From NCPR Blogs:
This is the time of year when all manner of critters are out and about with their offspring. And most of us just go “Aww!” when the oh-so-cute babies go by. But it bears remembering that parents can be very protective. Wild or...
Public radio: it’s your go-to source for important, hard-hitting topics so often ignored by main-stream media. Such as the annual Christmas Bird Count, a popular event in environmental circles in the U.S. and Canada, as shown by this map of...
Think back to fall. We started spending more time inside, but talked (happily) about the crisp air, holidays and family gatherings. It’s always a sentimental season. Now, that crisp air that dries out everything but our floor mats,...
Canada geese have been a problem for communities across the North Country for years. Last year, Saranac Lake’s high school called off an effort to round up and destroy a gaggle of birds that had settled on sports fields, after some residents...
We raise laying hens and, occasionally, turkeys on our farm. Last year, we kept a few turkeys after the fall sell off: a tom and four hens, hoping to hatch some of our own turkey chicks. Finally, one of the Narragansetts wandered down the road,...
News stories tagged with "birds"
Aug 16, 2005 — State environment officials are investigating the deaths of sea birds in the Thousand Islands area of the St. Lawrence River and along the shore of Lake Ontario. The DEC says bird carcasses tested earlier this month showed contamination with type E botulism. As Brian Mann reports, the disease can harm humans who eat birds of fish poisoned with the toxin. Go to full article
Jul 25, 2005 — Every summer, birders across the Adirondacks and the Green Mountains climb high looking for alpine songbirds. The annual census helps researchers to track the health and population of rare and endangered birds. Brian Mann joined a group on Lyon Mountain last month searching for the Bicknell's thrush. He sent this audio postcard. Go to full article
Jun 09, 2005 — Yesterday, we profiled Nina Schoch, head of the Adirondack Cooperative Loon Program. Schoch has been studying loons for six years, measuring their exposure to acid rain and mercury and trying to get an accurate measure of the birds' population. This morning, Brian Mann talks with Schoch about a program developed two years ago that tracks loons using satellites and radio transmitters. The goal was to discover exactly where Adirondack loons spend their winters. Go to full article
by Martha Foley
May 17, 2005 — Monday morning during the 8 O'Clock Hour, Martha Foley told the story of a Great Horned Owl chick--an owlet--found over the weekend on the ground. Martha's story brought a response from Amy Freiman, who lives in Newcomb, and is a licensed wildlife rehabilitator. You'll find Amy's photo of three owlets in today's "Photo of the Day" section of our website. She spoke with Martha Foley. Go to full article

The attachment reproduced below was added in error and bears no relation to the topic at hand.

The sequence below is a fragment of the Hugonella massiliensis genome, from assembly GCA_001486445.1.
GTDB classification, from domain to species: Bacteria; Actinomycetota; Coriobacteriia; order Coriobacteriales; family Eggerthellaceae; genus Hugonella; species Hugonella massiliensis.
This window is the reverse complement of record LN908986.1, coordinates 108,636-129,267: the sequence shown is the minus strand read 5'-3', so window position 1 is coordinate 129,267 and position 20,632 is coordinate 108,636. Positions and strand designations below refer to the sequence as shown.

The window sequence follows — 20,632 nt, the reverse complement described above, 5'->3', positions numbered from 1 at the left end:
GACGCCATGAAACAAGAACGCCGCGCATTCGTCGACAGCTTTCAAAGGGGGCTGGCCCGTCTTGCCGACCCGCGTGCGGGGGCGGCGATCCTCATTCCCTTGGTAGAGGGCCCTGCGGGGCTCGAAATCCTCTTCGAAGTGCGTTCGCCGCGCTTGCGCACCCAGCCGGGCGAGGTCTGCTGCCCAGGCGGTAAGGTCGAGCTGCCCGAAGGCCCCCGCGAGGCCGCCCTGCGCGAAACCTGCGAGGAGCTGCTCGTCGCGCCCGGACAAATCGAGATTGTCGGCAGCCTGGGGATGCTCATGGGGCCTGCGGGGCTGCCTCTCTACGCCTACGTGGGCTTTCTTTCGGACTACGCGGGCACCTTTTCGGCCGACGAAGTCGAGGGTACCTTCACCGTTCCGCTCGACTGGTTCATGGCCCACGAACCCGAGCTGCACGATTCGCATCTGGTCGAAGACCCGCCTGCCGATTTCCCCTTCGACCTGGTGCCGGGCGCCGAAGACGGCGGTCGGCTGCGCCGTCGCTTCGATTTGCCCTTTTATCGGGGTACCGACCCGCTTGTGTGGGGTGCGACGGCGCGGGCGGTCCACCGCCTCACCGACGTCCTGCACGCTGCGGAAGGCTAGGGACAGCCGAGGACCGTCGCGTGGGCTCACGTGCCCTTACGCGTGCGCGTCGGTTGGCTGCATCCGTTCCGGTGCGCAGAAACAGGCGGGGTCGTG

Mar 10, 2005 — The Bush Administration suffered a major defeat yesterday in the Senate. The Clear Skies initiative failed to pass a key committee vote, thanks in part to opposition from Vermont Senator Jim Jeffords and New York Senator Hillary Rodham Clinton. Clear Skies had been hailed by the power industry and by some pro-environment groups as a way to replace outdated pollution control laws. Opponents described the plan as a gift to coal-fired power plants in the Midwest that are blamed for much of the acid rain and Mercury pollution that hits the north country. Brian Mann reports. Go to full article
Feb 28, 2005 — The Great Gray Owl usually lives deep in the boreal forests of Canada. It's the official bird of the province of Manitoba. But due to scarce food and severe weather, thousands of the raptors have drifted south this year. They've invaded Minnesota, Wisconsin, and Michigan, even southern Ontario and Quebec. But a Great Gray hadn't been spotted in New York State since 1996, according to the Cornell Lab of Ornithology. Until last Wednesday, that is, when ornithologist Gerry Smith spotted one in the farm fields between Clayton and Cape Vincent in Jefferson County. It so happened that David Sommerstein was there too and has the story. Go to full article
Feb 28, 2005 — Great Gray Owl invasions, also called "irruptions", happen about once every ten years. But this one is the largest on record. Brian Sullivan is the project leader of the website, ebird.org, at the Cornell University Lab of Ornithology. Birders have posted Great Gray sightings from Minnesota to Montreal. Sullivan says it was only a matter of time until one was spotted in New York. Great Grays are one of the largest owls in North America, and they have a mysterious air about them. They're also known as the "Great Gray Ghost" and the "Phantom of the North". Sullivan told David Sommerstein despite those monikers, they're active during the day as well as night. Go to full article
Jan 12, 2005 — Every year, tens of thousands of avid birdwatchers wander through frozen fields and marshy swamps. Their job is to record as many birds as they can find in a given area. For birders, it's a day to enjoy the outdoors while doing what they love most. But as the Great Lakes Radio Consortium's Karen Kelly reports, that passion serves another purpose - it helps scientists. Go to full article
by Martha Foley
Oct 11, 2004 — All a birdwatcher needs, really, is a patch of the outdoors - or a window -- and something to sit on. Patience and binoculars help. But there ARE certain skills that earn SERIOUS birders treasured sitings of rare or shy species, and a deeper understanding of bird behavior. A couple of years ago, Martha Foley got an early morning lesson in the best practices from ornithologist and artist David Allen Sibley, author of the new series of Sibley bird books from the Audubon Society. Her story first aired last October. Go to full article